Draft code of conduct for arbitrators in international treaty arbitration cases: Will the final outcome meet its ultimate objective?

The code of conduct is likely to assuage the perception of lack of independence, impartiality and neutrality of judges in some way.
Arbitration
Arbitration

The United Nations Commission on International Trade Law (UNCITRAL) Working Group III recently completed a draft code of conduct for arbitrators in investor-state disputes in its 55th session held in New York.

The draft code, however, has not been made public as yet. In all probability, the final version will be in the public domain during the next session of the UNCITRAL Working Group III.

Many readers would already have an idea that the process of investor-state dispute settlement (ISDS) reform is currently taking place within the Working Group III (WG III) of UNCITRAL and aims at articulating ethical obligations for arbitrators. Criticisms related to ethics in ISDS include concerns related to the lack of diversity among arbitrators, the increasing possibility of personal and professional conflicts, the concern that actors can simultaneously wear multiple hats (so-called “double hatting”), as well as, more generally, the lack of common ethical standards applicable to all participants in arbitral proceedings irrespective of their diverse legal cultures.

For the uninitiated, ISDS is a system whereby investors that provide foreign direct investment into a country can sue that country if practices that are discriminatory to said foreign direct investment are introduced. State delegates have requested UNCITRAL to explore numerous topics for potential reform.

The reform process includes proposals for both intrepid structural changes, such as the creation of permanent multilateral courts for investment disputes or of an appeal mechanism, and for minor, moderate changes that would address only precise concerns.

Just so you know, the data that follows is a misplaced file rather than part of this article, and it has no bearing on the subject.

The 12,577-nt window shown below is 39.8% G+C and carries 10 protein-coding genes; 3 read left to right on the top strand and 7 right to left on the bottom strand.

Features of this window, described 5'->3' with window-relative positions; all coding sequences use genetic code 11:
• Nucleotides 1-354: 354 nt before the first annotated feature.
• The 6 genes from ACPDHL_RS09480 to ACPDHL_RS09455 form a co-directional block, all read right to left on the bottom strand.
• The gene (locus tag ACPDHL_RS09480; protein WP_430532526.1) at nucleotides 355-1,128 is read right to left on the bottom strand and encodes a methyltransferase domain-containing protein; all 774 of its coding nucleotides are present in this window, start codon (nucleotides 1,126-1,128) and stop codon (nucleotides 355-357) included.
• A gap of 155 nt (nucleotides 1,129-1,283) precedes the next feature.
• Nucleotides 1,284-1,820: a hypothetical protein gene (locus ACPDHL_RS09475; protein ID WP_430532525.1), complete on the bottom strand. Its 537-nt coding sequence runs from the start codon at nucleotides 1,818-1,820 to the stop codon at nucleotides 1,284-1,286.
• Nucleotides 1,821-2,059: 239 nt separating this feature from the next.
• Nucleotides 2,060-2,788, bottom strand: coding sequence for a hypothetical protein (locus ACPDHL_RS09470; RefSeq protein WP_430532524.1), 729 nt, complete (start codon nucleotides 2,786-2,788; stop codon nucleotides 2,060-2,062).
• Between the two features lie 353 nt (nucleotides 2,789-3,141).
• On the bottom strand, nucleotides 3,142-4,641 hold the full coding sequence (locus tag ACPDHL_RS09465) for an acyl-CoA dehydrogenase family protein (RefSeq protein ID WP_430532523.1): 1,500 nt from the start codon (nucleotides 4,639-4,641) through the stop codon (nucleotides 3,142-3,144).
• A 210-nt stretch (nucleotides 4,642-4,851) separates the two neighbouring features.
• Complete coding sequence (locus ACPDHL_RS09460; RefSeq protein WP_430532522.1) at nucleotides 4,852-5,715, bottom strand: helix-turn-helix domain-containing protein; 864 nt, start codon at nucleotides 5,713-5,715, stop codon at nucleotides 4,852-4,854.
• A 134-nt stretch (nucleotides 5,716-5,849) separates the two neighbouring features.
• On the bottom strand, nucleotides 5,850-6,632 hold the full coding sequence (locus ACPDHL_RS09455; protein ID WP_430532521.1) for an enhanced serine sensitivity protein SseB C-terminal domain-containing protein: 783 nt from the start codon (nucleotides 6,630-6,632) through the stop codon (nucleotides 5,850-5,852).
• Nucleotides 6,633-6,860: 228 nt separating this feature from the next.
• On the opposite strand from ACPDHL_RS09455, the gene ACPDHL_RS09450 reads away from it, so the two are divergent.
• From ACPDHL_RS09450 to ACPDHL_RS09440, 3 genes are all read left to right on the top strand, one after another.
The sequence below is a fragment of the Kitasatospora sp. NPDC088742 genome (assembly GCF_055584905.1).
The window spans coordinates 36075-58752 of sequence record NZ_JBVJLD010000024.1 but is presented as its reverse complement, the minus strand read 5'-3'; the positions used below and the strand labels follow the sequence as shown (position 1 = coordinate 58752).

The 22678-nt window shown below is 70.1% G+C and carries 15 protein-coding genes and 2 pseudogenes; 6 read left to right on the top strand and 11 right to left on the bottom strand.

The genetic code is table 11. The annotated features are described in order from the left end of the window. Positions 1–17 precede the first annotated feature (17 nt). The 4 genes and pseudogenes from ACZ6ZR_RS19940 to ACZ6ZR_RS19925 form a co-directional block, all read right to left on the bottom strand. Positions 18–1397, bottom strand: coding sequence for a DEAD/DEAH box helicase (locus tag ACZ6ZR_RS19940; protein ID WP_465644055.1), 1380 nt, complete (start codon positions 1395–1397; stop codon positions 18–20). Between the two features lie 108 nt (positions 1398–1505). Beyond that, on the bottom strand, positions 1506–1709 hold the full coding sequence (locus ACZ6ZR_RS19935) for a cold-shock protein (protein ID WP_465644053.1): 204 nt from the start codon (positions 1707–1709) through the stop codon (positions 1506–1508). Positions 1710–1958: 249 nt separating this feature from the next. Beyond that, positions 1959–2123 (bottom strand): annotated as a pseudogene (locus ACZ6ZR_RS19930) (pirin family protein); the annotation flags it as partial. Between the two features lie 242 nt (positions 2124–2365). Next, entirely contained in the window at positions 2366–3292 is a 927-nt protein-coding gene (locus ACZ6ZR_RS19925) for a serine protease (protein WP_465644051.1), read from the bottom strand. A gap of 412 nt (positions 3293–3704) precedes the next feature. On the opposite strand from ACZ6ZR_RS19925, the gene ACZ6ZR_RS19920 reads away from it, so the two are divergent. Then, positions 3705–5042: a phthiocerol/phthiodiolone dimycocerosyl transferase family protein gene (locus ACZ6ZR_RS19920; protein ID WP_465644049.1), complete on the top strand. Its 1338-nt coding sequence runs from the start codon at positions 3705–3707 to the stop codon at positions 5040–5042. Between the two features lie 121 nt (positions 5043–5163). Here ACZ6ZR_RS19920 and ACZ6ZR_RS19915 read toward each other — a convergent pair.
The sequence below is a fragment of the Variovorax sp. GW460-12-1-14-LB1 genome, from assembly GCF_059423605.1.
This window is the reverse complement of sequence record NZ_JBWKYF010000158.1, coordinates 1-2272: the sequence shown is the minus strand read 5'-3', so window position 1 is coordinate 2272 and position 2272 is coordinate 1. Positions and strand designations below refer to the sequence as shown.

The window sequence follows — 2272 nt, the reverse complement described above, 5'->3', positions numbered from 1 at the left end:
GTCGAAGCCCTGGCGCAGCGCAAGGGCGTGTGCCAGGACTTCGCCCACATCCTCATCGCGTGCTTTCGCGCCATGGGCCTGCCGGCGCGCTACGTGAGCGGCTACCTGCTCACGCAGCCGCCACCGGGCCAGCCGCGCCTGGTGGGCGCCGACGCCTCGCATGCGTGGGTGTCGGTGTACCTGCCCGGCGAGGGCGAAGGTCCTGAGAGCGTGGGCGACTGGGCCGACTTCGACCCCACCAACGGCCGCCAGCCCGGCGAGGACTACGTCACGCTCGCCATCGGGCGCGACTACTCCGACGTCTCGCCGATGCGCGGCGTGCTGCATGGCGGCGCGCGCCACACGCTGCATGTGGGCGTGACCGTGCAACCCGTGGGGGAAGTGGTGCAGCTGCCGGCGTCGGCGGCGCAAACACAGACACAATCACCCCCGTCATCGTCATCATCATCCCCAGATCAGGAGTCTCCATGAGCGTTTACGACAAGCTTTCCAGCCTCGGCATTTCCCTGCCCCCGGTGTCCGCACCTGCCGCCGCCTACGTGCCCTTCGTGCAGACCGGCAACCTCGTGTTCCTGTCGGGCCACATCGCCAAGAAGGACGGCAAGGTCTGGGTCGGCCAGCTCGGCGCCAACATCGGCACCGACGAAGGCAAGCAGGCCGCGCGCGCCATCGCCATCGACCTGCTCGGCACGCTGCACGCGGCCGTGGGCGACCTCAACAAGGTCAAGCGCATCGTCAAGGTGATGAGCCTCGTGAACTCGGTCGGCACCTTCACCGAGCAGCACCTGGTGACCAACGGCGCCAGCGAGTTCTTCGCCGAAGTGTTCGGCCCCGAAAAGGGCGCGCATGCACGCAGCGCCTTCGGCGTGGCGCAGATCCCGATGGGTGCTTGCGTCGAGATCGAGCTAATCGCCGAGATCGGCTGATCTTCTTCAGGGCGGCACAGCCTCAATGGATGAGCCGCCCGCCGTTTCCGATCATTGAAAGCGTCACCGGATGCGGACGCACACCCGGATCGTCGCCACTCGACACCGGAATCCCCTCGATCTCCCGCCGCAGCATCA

Indeed, it is very bizarre that there is no code of conduct for arbitrators till date, given the complexities involved in ISDS disputes. Although there is no specific code of conduct in investment arbitration, there are a number of codes of ethics that regulate various aspects of commercial arbitration. Therefore, it was the need of the hour to develop a code of conduct which can govern international arbitration.

During the years 2015 and 2016, the UNCITRAL Commission started considering proposals for prospective work on a code of conduct for arbitrators in investment arbitration. In 2017, the Commission considered more specifically future work on ethics in international arbitration. Delegates at WG III expressed general concurrence on the significance of a code of conduct for ISDS tribunal members, especially as a measure to augment confidence in the independence and impartiality of ISDS adjudicators.

Key provisions of the draft code

The code was initially drafted by the UNCITRAL Secretariat and International Centre for Settlement of Investment Disputes (ICSID) in 2019 and has since undergone many revisions. The first version of the code was published on May 1, 2020.  Both ICSID and UNCITRAL received wide-ranging inputs on the draft through consultation with state delegates and other concerned stakeholders.  Subsequently, a second version of the code was published on April 19, 2021, a third version was published on September 22, 2021, and a fourth version on July 25, 2022. The fifth version of the draft was also eventually released in November 2022.

The draft code addresses many key ethical and contested issues identified by WG III delegates and more generally by ISDS’s critics, and provides policymakers with numerous choices on how to best regulate adjudicators’ behaviour through a code of conduct. The draft code consists of 12 articles and applies to all kinds of adjudicators, including arbitrators, ad hoc, annulment or appeal committee members and judges in permanent bodies or appeal mechanisms. This drafting ensures that the code can be used in future disputes, even if there are systemic changes during the reform process.